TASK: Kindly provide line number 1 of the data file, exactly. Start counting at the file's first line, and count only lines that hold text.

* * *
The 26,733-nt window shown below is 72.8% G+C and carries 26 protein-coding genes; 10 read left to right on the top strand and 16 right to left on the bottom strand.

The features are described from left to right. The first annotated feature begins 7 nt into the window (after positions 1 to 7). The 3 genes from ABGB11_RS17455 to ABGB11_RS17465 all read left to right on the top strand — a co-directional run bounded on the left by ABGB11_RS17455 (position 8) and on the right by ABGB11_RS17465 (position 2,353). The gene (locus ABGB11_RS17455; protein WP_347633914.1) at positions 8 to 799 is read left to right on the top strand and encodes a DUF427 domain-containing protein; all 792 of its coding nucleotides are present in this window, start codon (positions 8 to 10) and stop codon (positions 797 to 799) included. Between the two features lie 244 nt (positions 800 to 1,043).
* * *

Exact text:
The 26,733-nt window shown below is 72.8% G+C and carries 26 protein-coding genes; 10 read left to right on the top strand and 16 right to left on the bottom strand.